Lu-Hai Liang

thoughts from a freelance foreign correspondent

View from China – Britain’s Diminished Glory in The East

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In the UK we still tend to have a sense of superiority. Over Europeans. Over Americans. Etc.

After all, we had an Empire. And America used to be merely our colony. But living abroad you sometimes have exchanges which challenge this arrogant, outdated and clingy thought.

There are many Europeans now living and working in Beijing. Germans and Italians seem to be quite numerous, some of the latter prompted to move by stagnant economic conditions back home. It was while I was talking to a German cameraman friend of mine, who worked for Germany’s national broadcaster, that I realized that actually the Germans are the Masters of Europe. He commented how Germany had a much greater population than the UK, and how the broadcaster had bigger funds than the BBC (I could not verify this claim).

There was nothing I could say back to this. After all, Germany’s economy is by far the largest in Europe; stable and prosperous. And he knew it.

This sense of patriotism, of ‘my-country-is-better-than-yours’, and notions of power are of course juvenile. And yet they no doubt have currency in our national psyche and sense of national identity and self-esteem.

In China, this is doubly amplified. People here tend to be very patriotic and can tend toward nationalism. This is not surprising when you consider how patriotism is instilled through education at very early ages in school. They sing the national anthem, learn stories about self-sacrifice and generally listen to media which always conflate personal pride and your country’s pride.

Loving your country and loving your government are two entirely separate things, but sometimes in China I often feel the separation is not so clearly defined. In the UK, the cynical types that we are, we are able to reflexively criticize and mock our leaders and politicians.

On China’s social media there lurk thousands of patriotic comments, discussing China’s power and place in the world. And they don’t think very highly of the UK – if in fact they think of Britain at all.

David Cameron recently led a trade delegation (the biggest ever, numbering 131 people) to China. It received widespread media attention back in the UK. But in China, aside from some dutiful reporting about the visit by state-owned media, the event largely passed by. In fact the Thai riots was more talked about and more prominently reported.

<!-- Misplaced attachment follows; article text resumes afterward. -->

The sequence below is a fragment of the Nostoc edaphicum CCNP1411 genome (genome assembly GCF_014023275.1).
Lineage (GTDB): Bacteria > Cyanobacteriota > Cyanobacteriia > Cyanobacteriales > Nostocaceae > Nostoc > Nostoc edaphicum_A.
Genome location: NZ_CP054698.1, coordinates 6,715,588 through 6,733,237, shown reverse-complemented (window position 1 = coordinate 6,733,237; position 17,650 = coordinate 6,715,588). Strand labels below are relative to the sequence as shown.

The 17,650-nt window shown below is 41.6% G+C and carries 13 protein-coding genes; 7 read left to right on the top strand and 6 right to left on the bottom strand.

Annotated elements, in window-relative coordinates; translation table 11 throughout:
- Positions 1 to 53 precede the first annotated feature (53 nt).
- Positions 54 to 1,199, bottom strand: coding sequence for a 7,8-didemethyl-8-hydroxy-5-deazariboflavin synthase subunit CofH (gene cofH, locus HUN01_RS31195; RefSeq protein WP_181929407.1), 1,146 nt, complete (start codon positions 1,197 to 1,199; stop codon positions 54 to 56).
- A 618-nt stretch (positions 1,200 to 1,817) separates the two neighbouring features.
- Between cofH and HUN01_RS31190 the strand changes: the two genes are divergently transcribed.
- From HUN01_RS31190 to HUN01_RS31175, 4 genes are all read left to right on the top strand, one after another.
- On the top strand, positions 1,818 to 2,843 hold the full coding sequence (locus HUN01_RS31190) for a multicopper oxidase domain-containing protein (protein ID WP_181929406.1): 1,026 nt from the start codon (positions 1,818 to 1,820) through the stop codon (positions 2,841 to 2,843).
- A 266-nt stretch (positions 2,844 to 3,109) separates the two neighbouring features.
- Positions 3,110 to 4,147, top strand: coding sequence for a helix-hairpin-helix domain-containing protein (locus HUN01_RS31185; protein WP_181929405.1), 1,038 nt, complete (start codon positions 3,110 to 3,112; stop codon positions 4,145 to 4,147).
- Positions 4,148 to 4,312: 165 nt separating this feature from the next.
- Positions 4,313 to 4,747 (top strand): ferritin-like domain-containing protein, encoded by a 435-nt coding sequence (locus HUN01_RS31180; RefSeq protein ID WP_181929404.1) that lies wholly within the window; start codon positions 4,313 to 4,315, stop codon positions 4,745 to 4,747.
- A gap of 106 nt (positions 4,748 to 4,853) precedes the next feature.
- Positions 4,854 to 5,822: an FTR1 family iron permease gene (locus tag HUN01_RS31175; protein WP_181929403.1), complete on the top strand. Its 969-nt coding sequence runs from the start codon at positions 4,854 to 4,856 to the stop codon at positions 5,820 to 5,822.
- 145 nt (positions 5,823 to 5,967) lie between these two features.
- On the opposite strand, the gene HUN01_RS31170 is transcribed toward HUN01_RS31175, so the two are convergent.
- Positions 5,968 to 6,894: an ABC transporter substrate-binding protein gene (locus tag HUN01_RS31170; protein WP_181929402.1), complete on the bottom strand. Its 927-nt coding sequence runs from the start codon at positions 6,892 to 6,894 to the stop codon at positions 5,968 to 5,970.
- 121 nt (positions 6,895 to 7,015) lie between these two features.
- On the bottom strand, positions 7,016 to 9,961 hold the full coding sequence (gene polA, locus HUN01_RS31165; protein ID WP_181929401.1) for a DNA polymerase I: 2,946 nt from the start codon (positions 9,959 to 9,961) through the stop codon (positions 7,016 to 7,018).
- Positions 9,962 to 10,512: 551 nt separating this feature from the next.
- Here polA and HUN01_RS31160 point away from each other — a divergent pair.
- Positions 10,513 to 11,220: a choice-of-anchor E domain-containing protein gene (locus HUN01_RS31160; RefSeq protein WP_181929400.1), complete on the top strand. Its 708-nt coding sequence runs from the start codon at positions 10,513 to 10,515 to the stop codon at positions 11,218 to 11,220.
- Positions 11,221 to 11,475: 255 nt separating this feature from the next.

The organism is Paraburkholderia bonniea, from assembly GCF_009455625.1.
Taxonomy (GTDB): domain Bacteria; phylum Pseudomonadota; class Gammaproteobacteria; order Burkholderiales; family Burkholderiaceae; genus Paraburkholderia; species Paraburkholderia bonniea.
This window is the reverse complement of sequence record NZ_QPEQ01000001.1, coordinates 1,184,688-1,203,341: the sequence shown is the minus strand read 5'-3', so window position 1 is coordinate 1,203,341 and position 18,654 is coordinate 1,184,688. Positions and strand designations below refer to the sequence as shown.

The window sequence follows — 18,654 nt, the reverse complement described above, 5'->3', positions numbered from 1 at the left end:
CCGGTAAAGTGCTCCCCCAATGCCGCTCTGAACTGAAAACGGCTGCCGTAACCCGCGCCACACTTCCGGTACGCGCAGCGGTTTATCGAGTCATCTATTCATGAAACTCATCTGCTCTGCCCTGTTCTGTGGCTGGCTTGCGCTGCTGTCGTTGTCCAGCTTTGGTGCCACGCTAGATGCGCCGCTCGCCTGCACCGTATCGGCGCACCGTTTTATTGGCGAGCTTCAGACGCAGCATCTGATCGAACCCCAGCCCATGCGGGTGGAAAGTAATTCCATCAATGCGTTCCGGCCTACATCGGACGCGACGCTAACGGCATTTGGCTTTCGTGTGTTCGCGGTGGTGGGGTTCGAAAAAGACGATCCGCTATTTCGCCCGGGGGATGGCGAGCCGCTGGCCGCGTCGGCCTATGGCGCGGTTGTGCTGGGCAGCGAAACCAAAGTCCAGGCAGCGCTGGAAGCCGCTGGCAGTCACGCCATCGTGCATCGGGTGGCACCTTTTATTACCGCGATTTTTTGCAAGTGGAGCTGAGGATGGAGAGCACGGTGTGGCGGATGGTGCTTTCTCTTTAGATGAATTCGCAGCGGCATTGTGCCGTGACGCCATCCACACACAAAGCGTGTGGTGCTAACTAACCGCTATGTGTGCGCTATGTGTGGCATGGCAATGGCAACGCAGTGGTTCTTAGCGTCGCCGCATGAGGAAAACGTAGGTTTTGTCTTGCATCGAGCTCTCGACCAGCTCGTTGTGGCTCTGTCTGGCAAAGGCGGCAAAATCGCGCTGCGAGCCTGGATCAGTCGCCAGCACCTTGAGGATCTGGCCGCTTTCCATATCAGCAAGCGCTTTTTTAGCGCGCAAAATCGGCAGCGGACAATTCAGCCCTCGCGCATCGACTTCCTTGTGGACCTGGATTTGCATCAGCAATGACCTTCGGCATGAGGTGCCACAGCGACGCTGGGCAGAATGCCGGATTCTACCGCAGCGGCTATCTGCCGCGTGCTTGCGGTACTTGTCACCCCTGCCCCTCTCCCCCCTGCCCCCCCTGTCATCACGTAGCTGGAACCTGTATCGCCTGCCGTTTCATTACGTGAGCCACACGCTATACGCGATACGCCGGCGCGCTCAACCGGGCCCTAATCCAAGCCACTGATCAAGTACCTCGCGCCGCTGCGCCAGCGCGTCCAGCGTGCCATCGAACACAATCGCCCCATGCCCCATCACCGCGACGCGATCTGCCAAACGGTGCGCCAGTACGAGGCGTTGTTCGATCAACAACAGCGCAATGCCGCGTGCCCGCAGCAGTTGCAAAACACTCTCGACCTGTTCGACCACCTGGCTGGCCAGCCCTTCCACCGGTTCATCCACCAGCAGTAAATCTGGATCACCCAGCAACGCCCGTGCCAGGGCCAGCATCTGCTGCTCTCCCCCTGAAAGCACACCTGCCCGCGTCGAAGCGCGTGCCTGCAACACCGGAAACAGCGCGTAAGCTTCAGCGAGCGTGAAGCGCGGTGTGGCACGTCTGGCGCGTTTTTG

Some choice comments from Weibo (China’s Twitter):

@jiyiran2012: “The Sino-Britain relations are similar to that between china and Australia: it’s all about money and money only”.

@侠客点徐: “Go back to Britain! We don’t welcome anyone who support japan in the air defense matters”.

@你被写在我的歌里-nadal:”now we can see how Britain has been suffering from the economic recession”.

[Translations courtesy of Lotus Yuen]

A lot of Chinese commentators consider Cameron’s visit and his compliments about China as a sign showing how China is growing more and more important on the international stage. There is a very noticeable air of superiority. Some viewed Cameron as ‘begging’ for money and that Britain viewed China as more important to it, than the other way round.

British brands are also not very well known. If pushed they can perhaps name Jaguar or Burberry. Many cannot even name who Britain’s Prime Minister is.

Perhaps it is time to accept that truly the UK is – if not quite a ‘bit-part’ player on the global stage – then at least a diminished cruiserweight but one capable of respect, dignity and influence. It is how the UK can adapt and use it to our advantage that will be the test of Britain’s power.

Written by Lu-Hai Liang

December 5, 2013 at 8:52 am

Posted in Dispatch

Tagged with , , ,

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